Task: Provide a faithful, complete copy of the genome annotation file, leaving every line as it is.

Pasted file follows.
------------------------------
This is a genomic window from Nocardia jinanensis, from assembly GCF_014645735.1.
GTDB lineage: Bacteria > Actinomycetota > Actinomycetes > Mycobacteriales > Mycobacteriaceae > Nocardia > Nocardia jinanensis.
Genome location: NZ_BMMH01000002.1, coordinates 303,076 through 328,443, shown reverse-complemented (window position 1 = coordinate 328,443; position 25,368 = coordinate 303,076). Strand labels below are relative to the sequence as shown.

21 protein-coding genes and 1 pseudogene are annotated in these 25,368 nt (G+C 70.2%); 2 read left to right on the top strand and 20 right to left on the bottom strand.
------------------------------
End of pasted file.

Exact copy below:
This is a genomic window from Nocardia jinanensis, from assembly GCF_014645735.1.
GTDB lineage: Bacteria > Actinomycetota > Actinomycetes > Mycobacteriales > Mycobacteriaceae > Nocardia > Nocardia jinanensis.
Genome location: NZ_BMMH01000002.1, coordinates 303,076 through 328,443, shown reverse-complemented (window position 1 = coordinate 328,443; position 25,368 = coordinate 303,076). Strand labels below are relative to the sequence as shown.

21 protein-coding genes and 1 pseudogene are annotated in these 25,368 nt (G+C 70.2%); 2 read left to right on the top strand and 20 right to left on the bottom strand.